Make Ahead

Garlicky Smothered White Beans on Toast

September 14, 2015
5 Ratings
Photo by James Ransom
  • Serves 8 to 10
Author Notes

This dish is creamy, garlicky, and super filling: Think mashed potatoes, but with a little more nutrition and a nice dose of dried herbs. It's also a perfect recipe to pull out of your pantry when you're low on ingredients, and the leftovers will last for days (unless you're cooking for friends, in which case you shouldn't expect them to last for long!). —Gena Hamshaw

What You'll Need
  • 1 pound great Northern or cannellini beans, picked over
  • 2 tablespoons olive oil, plus extra for drizzling, divided
  • 1 white onion, chopped
  • 2 stalks celery, chopped
  • 3 cloves garlic, minced
  • 2 dry bay leaves
  • 1 whole head garlic, top sliced off horizontally to expose the cloves beneath
  • 1 teaspoon salt
  • black pepper, to taste
  • 1/2 teaspoon crushed thyme
  • 8 to 16 slices grainy toast (1 to 2 per person)
  1. Place the beans in a large, deep bowl and cover them with enough water to submerge them by 3 to 4 inches. Allow them to soak overnight.
  2. Drain and rinse the beans. Heat 1 tablespoon of oil in a Dutch oven or a large pot over medium heat. Add the onion and celery. Sauté for 5 to 7 minutes, or until the onion is soft and clear. Add the garlic, and cook for another 2 to 3 minutes, or until the garlic is sweetly fragrant, adding a few tablespoons of water as needed to prevent everything from sticking.
  3. Preheat your oven to 400° F.
  4. Add the beans and the bay leaves to the pot. Add enough water to cover the beans by about 1 1/2 inches. Cover and simmer for a total of about 50 minutes, or until the beans are absolutely tender and creamy. Fifteen minutes before you remove the beans from heat, remove the lid and allow the beans to finish cooking uncovered.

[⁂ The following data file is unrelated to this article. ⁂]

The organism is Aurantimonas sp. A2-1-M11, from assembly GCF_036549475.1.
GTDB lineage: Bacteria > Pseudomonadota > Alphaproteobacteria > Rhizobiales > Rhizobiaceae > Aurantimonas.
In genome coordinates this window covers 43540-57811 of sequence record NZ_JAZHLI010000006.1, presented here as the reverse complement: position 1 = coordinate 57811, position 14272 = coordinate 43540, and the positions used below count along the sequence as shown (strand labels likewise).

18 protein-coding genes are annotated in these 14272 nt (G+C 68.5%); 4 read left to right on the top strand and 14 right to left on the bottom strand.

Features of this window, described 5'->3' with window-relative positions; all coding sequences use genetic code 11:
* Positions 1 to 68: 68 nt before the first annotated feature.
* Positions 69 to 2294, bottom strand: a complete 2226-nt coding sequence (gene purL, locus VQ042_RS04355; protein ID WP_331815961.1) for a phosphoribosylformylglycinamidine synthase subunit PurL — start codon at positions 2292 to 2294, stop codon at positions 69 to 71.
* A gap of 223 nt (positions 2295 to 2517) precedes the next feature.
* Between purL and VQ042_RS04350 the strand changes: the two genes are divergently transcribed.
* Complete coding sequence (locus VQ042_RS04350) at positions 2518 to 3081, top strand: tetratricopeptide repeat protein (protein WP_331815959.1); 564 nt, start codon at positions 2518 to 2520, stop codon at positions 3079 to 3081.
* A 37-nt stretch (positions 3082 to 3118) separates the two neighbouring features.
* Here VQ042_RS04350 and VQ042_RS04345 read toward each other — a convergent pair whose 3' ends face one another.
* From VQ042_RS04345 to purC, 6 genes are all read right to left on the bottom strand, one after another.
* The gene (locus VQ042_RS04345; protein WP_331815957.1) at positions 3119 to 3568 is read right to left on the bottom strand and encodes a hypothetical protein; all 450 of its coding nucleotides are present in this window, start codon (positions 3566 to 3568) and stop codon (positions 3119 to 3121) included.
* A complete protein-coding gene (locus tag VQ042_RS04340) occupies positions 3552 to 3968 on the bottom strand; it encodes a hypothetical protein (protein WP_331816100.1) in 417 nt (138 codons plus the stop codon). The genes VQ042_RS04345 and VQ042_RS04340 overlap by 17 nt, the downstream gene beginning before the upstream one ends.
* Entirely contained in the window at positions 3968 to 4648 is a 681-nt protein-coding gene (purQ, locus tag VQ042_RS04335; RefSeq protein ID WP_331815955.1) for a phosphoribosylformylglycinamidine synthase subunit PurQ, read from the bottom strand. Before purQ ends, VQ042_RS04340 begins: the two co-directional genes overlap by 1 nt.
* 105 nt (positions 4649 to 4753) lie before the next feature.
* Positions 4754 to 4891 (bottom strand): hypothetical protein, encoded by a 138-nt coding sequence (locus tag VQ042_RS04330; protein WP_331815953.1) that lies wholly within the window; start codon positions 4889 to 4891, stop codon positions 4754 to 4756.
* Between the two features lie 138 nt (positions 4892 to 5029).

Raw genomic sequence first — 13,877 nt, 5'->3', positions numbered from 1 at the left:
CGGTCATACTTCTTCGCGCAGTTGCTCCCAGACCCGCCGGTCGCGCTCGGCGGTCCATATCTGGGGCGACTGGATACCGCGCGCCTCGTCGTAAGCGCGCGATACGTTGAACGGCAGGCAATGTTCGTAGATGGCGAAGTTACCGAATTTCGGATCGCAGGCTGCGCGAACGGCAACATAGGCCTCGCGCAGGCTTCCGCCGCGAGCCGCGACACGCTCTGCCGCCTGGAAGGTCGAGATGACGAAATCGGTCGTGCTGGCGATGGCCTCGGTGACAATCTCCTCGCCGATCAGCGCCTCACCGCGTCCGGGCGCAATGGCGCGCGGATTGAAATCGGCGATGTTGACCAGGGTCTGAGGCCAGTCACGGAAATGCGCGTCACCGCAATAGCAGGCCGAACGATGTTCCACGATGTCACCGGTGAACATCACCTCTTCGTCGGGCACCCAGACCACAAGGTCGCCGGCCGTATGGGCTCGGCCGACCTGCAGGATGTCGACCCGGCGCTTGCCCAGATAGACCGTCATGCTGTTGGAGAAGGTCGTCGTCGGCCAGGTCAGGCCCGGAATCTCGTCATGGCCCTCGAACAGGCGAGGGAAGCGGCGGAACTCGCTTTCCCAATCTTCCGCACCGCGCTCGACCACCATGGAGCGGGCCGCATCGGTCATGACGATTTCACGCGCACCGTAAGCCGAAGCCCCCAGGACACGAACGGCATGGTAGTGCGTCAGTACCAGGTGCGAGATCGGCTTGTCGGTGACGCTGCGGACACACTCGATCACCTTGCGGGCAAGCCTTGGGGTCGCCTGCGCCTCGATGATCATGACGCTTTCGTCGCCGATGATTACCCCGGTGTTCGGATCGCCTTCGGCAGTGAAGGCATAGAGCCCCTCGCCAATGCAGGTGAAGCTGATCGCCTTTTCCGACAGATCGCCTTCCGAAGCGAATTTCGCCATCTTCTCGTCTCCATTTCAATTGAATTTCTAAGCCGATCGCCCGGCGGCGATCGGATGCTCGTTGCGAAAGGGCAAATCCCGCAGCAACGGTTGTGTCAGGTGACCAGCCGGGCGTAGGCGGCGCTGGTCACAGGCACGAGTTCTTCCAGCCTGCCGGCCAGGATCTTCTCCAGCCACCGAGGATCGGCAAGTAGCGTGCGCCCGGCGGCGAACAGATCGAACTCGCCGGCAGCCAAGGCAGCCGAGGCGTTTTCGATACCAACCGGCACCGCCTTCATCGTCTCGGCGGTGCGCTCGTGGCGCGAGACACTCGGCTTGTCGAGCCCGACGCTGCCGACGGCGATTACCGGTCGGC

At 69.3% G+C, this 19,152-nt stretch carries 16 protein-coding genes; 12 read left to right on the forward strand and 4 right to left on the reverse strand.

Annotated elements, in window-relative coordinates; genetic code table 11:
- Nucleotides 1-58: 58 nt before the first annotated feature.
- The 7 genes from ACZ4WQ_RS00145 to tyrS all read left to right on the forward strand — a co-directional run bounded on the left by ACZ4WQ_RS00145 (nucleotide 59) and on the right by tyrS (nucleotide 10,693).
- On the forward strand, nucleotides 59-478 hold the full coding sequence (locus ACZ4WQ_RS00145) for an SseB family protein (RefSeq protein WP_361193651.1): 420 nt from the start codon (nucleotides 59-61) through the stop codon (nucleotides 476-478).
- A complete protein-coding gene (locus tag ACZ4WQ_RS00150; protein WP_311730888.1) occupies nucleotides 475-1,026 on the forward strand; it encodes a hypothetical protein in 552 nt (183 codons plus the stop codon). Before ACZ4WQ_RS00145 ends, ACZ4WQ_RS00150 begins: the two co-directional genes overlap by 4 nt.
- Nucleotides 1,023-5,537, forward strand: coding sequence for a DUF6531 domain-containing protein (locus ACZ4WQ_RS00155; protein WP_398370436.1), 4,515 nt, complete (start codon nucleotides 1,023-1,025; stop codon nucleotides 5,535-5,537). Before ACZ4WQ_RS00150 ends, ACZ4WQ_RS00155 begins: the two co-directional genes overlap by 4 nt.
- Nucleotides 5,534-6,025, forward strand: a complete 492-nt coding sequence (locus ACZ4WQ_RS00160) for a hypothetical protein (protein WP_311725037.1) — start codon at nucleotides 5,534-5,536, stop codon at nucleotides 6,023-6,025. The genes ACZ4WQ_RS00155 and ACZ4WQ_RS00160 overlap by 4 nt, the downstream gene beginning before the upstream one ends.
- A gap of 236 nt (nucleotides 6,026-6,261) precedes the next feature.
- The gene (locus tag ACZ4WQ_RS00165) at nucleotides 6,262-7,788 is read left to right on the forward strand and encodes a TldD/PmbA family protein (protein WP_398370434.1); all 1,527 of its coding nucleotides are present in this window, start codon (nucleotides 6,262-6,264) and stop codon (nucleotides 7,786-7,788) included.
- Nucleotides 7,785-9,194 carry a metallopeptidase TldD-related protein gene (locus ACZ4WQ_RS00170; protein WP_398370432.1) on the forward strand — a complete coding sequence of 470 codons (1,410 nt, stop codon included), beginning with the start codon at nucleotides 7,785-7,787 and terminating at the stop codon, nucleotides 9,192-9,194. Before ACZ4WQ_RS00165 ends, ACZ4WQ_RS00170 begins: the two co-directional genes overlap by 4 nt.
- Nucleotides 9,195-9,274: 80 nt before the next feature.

5. While your beans cook, drizzle the whole garlic head with enough olive oil to coat the cloves. Wrap it in foil and place on a baking sheet. Roast for 35 to 40 minutes, or until the cloves are golden and very soft when you unwrap the garlic. Set it aside.
  6. When the beans have finished simmering, skim off any extra liquid, so that they're not too soupy (keep in mind that they will thicken up quite a bit as they sit, and especially as you store the leftovers). Stir in the salt, pepper, thyme, and the remaining 1 tablespoon olive oil. Check the seasonings and add a little more salt if needed. Then, one by one, pop the roasted garlic cloves into the beans, using as much of the whole head of garlic as you can. Use a potato masher or the back of a heavy spoon to mash the beans up a bit—you want many of them to retain their shape but for the mixture to be spreadable.
  7. Scoop the beans onto toast and drizzle them with extra olive oil and a sprinkle of sea salt and pepper, if desired. Leftover beans can be stored in the fridge for up to 4 days, and frozen for up to one month in an airtight container.

See what other Food52ers are saying.

  • Amanda Scheer
    Amanda Scheer
  • Valerie Gutchen Arnade
    Valerie Gutchen Arnade
  • Jacque
  • Erica

5 Reviews

Jacque January 29, 2018
These beans were good, especially if you are a cannellini bean fan, but this seems like a great base recipe to build on and make your own. Adding some finely chopped kale as a veggie boost or serving with a nice Italian sausage seem like good options to start. Also saved the excess liquid in case I need extra moisture when reheating.
Erica December 18, 2017
I followed the recipe exactly but its takes a almost 3 1/2 to 4 hours in the oven and another hour on top of the stove before the beans become creamy and soft. After soaking for 30 hours and cooking for only 50 min, the beans were still crunchy and uncooked.
Jacque January 29, 2018
The beans weren't supposed to go in the oven - just the garlic for roasting. I had fresh beans that I soaked overnight and after 50 minutes of simmering they were cooked, although not quite creamy
Amanda S. February 1, 2016
could you use cranberry beans for this?
Valerie G. January 7, 2016
One pound uncooked beans = how many cups cooked. Or--if I substituted canned beans (I like them) how much would I use? Thanks!